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Views sought on amibitious plans for trees and woodland in the National Park

Loch Lomond & The Trossachs National Park Authority launch public consultation on ambitious strategy for how trees and woodlands are to enhanced and used within the National Park.

The draft Trees and Woodland strategy outlines how the National Park Authority and Scottish Forestry will guide woodland enhancement and creation within the National Park to help meet important local and national targets. The document sets out plans to deliver a wide range of benefits across the National Park including increasing woodland coverage, particularly of native trees, the creation of forestry sector jobs and promoting outdoor recreation activities to help improve the health and wellbeing of those visiting, living and working within the National Park.

The strategy supports outcomes and objectives detailed in the National Park Partnership Plan to widen social, environmental, cultural and economic benefits to communities within the National Park and will help deliver both Scottish Government and National Park priorities relating to how woodlands help to tackle climate change, and benefit biodiversity and sustainable development.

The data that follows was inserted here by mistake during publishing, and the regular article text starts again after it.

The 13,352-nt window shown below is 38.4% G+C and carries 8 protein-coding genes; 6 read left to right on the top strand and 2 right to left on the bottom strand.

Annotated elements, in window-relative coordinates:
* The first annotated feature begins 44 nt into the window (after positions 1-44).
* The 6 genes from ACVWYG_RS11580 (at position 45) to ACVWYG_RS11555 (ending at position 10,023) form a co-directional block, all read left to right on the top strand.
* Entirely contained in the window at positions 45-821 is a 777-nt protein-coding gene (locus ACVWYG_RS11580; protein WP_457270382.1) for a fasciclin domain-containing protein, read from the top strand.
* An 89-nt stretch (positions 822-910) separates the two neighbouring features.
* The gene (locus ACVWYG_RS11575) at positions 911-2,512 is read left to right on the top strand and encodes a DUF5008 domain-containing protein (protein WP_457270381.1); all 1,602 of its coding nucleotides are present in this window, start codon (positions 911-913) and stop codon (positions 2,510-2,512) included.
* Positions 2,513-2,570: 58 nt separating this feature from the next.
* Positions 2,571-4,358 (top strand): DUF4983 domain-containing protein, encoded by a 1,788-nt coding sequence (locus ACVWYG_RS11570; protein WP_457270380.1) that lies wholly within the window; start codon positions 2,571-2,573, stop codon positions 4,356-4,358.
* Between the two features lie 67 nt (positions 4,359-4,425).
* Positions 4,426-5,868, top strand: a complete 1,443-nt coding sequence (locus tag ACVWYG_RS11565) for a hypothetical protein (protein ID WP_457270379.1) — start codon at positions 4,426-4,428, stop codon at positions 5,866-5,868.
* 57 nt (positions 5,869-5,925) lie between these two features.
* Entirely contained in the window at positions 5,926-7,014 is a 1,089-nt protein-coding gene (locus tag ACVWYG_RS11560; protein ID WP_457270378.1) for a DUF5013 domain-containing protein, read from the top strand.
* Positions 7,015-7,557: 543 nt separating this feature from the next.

The forestry industry is vitally important to rural economies through the creation of jobs and skills development.  Many opportunities for rural economic expansion are outlined in the strategy including ways to improve woodland management skills and how to maintain and diversify the production of timber products, haulage and timber transport.

The draft Trees and Woodland strategy also highlights the growing potential and opportunity for communities to own or manage assets within the National Park and deliver a variety of projects including community woodland projects.

Simon Jones, Director of Conservation and Visitor Operations at Loch Lomond & The Trossachs National Park Authority said: “The trees of the National Park, both in the form of native woodlands and productive forests are not only vital to ecosystems across the area but they are also of national importance both in terms of timber production and their rich biodiversity.

“Our draft Trees and Woodlands Strategy sets out our vision for how trees and woodlands in the National Park will be protected and enhanced over the next twenty years and will help deliver a wide range of benefits for communities in the National Park and across the whole of Scotland.

“I would encourage anyone with an interest in trees and woodlands to get involved with this consultation and have their say to help us to shape the future of forestry within the National Park.”

To read the draft Trees and Woodland strategy and respond to the consultation go to www.lochlomond-trossachs.org/treesandwoodlands

 

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